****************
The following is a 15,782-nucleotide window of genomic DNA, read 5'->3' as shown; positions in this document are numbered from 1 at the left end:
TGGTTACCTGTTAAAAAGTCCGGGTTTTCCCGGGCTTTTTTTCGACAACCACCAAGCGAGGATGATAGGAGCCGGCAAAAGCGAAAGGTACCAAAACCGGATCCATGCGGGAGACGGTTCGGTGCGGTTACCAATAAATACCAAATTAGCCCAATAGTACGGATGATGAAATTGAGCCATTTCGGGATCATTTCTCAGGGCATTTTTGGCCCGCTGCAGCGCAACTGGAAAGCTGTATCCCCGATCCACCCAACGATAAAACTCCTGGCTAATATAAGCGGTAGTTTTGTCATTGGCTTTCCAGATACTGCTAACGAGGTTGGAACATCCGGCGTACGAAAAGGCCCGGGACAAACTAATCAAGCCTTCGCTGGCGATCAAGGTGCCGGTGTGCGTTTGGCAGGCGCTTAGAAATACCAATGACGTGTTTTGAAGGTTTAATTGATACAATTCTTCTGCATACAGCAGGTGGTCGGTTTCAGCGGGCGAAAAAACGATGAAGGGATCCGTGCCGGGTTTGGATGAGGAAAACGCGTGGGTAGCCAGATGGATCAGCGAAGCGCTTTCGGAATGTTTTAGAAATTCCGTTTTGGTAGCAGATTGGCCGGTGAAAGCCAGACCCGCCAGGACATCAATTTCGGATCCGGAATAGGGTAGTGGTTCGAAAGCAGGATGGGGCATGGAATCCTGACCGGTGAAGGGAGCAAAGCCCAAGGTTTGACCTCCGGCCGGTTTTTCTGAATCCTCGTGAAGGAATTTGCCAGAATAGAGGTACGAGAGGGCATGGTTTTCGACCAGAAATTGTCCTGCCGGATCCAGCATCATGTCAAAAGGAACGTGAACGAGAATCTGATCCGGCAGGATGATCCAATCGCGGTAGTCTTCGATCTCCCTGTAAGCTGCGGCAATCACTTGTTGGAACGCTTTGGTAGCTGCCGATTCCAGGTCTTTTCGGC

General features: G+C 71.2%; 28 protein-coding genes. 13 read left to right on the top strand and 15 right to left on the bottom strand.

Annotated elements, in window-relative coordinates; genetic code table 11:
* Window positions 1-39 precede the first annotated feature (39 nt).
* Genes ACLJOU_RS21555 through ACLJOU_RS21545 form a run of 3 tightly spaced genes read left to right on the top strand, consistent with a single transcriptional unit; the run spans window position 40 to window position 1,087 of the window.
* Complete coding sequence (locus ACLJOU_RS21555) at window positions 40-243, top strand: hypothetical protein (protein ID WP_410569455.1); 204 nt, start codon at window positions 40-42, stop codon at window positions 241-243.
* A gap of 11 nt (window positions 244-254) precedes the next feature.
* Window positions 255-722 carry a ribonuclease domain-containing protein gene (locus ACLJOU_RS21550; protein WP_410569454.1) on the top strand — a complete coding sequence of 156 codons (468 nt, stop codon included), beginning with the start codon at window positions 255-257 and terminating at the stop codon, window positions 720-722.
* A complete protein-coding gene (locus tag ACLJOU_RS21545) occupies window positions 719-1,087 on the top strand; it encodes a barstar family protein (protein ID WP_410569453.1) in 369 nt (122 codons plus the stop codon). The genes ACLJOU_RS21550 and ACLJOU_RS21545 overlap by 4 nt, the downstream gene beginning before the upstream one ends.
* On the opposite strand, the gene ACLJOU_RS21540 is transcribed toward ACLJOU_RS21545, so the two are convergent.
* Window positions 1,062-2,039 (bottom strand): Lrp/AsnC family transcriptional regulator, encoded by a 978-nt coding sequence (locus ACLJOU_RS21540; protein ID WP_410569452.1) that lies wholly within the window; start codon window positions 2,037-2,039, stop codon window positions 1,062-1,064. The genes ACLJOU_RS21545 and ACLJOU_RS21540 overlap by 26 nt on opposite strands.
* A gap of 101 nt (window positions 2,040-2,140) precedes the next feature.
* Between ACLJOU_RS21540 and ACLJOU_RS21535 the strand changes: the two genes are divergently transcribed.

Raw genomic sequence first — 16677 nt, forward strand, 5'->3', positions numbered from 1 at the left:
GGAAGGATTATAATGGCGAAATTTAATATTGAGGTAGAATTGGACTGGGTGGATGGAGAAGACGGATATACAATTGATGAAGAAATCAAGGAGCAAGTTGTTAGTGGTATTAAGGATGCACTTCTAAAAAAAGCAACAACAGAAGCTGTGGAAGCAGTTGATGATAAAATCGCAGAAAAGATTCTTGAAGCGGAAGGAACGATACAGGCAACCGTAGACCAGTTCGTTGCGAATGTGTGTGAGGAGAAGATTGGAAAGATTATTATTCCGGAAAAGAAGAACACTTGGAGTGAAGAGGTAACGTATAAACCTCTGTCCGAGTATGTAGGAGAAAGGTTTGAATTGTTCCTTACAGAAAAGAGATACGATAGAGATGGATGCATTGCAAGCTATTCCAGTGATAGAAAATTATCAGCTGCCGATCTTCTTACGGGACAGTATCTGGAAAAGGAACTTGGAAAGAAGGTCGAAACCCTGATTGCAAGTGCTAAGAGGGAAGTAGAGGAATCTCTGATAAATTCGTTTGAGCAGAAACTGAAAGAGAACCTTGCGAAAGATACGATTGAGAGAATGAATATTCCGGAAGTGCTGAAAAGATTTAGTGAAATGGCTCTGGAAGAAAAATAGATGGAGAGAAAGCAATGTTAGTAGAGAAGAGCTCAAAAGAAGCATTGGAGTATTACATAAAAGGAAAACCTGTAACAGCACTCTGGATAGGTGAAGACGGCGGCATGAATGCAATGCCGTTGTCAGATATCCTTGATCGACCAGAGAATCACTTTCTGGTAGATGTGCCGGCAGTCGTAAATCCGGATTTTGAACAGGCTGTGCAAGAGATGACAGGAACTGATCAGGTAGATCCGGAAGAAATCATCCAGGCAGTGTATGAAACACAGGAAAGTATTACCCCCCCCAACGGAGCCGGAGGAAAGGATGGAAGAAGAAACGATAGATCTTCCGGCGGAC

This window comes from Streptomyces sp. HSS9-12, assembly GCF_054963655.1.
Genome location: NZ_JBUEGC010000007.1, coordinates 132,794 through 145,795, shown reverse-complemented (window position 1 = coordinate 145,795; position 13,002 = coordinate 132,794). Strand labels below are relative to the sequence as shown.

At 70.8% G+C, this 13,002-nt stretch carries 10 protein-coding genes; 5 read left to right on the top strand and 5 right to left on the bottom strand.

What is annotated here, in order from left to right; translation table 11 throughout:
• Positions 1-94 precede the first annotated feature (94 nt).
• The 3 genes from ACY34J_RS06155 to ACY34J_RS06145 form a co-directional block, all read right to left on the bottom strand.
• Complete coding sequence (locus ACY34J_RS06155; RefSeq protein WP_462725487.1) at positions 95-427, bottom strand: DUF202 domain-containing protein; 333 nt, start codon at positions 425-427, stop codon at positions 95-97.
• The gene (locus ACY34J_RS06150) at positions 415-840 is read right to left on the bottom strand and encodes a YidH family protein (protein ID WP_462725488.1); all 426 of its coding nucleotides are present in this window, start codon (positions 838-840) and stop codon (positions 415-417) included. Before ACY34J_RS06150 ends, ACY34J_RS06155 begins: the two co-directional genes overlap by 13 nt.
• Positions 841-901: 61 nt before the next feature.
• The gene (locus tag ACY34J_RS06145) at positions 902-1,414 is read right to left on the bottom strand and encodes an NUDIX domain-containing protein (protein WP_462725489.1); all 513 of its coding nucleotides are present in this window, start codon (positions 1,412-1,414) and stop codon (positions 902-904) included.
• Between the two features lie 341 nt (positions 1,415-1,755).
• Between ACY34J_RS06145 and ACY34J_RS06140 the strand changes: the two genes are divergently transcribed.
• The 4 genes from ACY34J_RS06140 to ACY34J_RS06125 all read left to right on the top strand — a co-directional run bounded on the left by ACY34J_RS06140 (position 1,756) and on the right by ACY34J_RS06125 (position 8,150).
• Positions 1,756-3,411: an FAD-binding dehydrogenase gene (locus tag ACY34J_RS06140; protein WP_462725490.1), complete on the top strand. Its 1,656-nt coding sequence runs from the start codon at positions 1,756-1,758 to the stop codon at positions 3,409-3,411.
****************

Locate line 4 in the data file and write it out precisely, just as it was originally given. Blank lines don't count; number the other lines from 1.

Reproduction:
Annotated elements, in window-relative coordinates; genetic code table 11: